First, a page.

Jason Atchley : Data Intelligence : From Five 9s to Five Ws: Why Data Intelligence is the New System Availability

Jason Atchley : Data Intelligence : From Five 9s to Five Ws: Why Data Intelligence is the New System Availability

jason atchley

From five 9s to five Ws: Why data intelligence is the new system availability

Are you still boasting about five-nines availability?
Don’t get me wrong. Achieving five nines, or 99.999 percent availability in a given system, is an incredible achievement for any IT vendor or team. Five nines works out to five minutes and 15 seconds of downtime per year, and when the concept hit the industry and eventually became the standard for service availability, it added immeasurable productivity benefits and backup reassurance to global organizations. However, IT has been building toward a breaking point in recent years, with data security becoming a top concern for technology pros and C-suite executives alike. It’s no longer enough to measure the availability of your data if you don’t know exactly what’s in it.
As you start to have new conversations and priorities surrounding five nines, you can pivot your business strategies and adapt to the shifting security climate by considering something else – the five W’s of your data. When you can answer “who,” “what,” “where,” “when” and “why” about your company’s information, you can defend its security and enhance its value. For example, consider the situations outlined below.
  • Who has access to the files on your server? Most exposures and vulnerabilities that result in compromised or stolen data begin within your network, not outside your perimeter. It’s up to you to audit file activity and track user behavior in order to keep your information safe.
  • What predictions can you make based on data activity? Don’t discount the value of the patterns and insights that may come to light when you’re data-aware. For example, user analysis can help your team’s best collaborators, increasing productivity and working toward the same goals your five nines stamp once did. Also, by asking “What,” your organization can move closer to protecting your data. This can help you determine what your people intend to do with those files containing intellectual property (IP) or personally identifiable information (PII) that they have access to.
  • Where is proprietary information, financial data and personally identifiable information (PII) being stored? In our conversations with prospects and partners, we often hear stories about how before they became data-aware, organizations didn’t realize an employee had mistakenly saved sensitive information to the public domain, where it was made available to third-party attackers without the company’s knowledge. Everyone does it. You grab a file from a secure location, work on the spreadsheet for a few hours, close your laptop and take it home. Before long, the file has found its way into an unsecure area and several people could access it. Who knows where it goes from there (although DataGravity does). It’s a harmless act, but it happens all of the time.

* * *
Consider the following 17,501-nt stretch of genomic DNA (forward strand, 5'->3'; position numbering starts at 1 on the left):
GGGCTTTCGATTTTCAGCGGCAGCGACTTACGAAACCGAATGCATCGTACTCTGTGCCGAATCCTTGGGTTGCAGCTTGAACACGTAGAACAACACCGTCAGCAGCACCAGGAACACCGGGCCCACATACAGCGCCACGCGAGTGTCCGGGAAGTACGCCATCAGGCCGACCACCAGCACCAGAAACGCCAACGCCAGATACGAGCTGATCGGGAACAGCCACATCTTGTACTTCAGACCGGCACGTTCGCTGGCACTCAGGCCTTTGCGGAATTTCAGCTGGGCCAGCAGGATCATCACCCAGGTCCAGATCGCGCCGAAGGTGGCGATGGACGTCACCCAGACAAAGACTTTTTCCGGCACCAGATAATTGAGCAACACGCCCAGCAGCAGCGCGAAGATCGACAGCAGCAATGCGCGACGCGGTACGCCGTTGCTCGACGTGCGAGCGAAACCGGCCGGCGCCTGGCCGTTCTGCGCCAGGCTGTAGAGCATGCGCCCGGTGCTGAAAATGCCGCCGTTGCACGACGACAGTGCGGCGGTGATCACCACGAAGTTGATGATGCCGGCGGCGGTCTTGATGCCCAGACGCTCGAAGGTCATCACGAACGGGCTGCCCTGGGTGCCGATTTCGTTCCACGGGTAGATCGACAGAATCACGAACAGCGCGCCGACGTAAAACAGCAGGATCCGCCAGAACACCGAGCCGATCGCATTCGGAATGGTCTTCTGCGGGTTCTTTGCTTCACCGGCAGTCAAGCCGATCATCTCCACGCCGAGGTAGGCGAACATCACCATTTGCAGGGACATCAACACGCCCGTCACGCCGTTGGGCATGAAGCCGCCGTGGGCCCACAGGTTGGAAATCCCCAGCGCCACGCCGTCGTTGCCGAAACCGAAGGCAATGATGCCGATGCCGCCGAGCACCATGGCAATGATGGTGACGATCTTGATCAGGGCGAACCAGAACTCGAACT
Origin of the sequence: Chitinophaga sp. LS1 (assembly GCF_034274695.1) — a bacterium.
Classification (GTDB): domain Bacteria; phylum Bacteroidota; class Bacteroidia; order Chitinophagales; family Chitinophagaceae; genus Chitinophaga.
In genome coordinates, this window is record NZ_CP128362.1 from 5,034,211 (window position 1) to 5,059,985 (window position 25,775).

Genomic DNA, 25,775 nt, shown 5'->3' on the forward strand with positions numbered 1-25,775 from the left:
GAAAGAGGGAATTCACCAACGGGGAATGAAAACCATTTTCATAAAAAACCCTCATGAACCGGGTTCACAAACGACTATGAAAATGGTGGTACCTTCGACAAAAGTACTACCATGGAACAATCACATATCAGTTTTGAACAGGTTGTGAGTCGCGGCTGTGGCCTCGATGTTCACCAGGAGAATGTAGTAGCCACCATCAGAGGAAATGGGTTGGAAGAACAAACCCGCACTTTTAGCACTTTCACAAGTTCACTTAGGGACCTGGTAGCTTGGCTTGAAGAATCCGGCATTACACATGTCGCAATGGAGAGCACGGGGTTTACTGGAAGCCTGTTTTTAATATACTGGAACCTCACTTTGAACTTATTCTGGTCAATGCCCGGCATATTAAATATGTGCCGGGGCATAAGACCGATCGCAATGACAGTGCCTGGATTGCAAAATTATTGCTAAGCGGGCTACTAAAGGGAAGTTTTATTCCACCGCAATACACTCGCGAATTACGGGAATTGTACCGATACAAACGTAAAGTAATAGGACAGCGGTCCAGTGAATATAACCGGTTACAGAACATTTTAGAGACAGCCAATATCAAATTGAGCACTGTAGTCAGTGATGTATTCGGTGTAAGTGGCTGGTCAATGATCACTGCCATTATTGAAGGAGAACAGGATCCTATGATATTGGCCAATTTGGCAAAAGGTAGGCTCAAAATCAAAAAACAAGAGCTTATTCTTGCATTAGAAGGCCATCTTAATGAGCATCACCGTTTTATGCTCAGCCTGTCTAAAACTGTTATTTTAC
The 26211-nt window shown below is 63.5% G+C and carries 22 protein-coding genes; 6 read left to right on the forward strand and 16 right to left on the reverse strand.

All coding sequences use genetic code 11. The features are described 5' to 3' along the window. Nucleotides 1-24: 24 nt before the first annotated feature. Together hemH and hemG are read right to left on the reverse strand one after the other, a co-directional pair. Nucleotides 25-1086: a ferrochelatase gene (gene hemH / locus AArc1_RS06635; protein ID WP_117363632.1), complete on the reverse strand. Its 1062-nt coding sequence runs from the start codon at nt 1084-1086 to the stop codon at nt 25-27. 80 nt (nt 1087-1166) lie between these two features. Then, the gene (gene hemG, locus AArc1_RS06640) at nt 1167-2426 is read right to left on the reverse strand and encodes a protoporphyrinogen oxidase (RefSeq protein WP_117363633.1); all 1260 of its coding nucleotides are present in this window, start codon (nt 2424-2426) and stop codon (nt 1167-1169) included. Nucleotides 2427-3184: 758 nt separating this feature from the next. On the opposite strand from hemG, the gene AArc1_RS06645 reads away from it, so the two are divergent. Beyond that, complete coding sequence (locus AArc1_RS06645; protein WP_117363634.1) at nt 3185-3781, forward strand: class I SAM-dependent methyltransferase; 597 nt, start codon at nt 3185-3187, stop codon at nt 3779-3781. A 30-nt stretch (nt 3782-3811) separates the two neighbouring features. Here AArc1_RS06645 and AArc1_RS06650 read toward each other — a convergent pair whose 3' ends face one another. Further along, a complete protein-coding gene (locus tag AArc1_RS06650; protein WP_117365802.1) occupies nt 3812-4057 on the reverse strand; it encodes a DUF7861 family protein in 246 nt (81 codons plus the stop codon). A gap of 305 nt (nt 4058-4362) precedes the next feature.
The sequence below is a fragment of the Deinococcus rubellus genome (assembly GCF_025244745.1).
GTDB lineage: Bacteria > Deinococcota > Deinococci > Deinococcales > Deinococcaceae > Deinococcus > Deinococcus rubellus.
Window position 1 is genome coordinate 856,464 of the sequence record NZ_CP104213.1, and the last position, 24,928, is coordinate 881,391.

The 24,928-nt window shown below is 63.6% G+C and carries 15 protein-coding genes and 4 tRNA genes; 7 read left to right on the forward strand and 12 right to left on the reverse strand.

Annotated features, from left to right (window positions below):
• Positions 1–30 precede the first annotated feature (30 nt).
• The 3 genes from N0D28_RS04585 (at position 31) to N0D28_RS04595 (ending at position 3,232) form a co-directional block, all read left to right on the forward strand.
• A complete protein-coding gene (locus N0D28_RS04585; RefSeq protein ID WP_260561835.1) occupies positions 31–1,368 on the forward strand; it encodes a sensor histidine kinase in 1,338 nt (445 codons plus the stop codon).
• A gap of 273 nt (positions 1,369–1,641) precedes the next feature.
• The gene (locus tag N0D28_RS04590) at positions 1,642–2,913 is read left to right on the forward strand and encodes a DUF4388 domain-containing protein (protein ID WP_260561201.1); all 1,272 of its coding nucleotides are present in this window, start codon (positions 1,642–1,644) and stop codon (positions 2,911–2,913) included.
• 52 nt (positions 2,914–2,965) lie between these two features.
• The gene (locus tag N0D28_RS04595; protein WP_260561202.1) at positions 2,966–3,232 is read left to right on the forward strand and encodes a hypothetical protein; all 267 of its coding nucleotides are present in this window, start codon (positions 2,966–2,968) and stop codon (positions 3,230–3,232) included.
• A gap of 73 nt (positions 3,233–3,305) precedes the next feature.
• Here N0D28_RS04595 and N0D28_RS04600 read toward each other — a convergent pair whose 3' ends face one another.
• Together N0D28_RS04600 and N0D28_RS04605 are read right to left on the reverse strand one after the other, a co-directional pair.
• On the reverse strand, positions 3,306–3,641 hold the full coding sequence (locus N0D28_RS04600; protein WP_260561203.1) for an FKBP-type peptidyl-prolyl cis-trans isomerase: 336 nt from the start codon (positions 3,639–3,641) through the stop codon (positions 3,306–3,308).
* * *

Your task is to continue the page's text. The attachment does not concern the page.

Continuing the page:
• When was the last time your team accessed each of your files? When most companies max out their storage space, they don’t question the reasons and simply purchase more. However, when your storage is smart enough to let you know how much of that used space contains copies of files and unnecessary user downloads, you can likely forgo the added costs and complexities of new storage add-ons. I am amazed at how many IT professionals walk up to us at events and say that they would spend the budget of an entire storage purchase to know what data is obsolete, who owns it and make a decision on what to do with it to clean up their systems and reduce overhead costs.
  • Why does your data matter? Every organization is storing sensitive data that can jeopardize the security of confidential agreements, IP, personal information and your bottom line. If it’s possible for your data to understand and protect its contents, why not let your storage solution automatically save and secure your data? It is possible thanks to data-aware storage.
I’m not in any way saying that we should stop thinking about data integrity in terms of component redundancy and system availability metrics. I’m advocating an expanded view of data systems to include a security integrity check that enables us to determine in near real-time, what happened to a piece of information and who we need to talk to in order to figure out the purpose.  It shouldn’t take a day to scan data to reproduce an event: it should take a minute. We’re expanding the role and the value of the administrator by giving them tools that address the five W’s, all at the point of storage and all included. It’s pretty simple and pretty smart.
 
 
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One thought on “Jason Atchley : Data Intelligence : From Five 9s to Five Ws: Why Data Intelligence is the New System Availability

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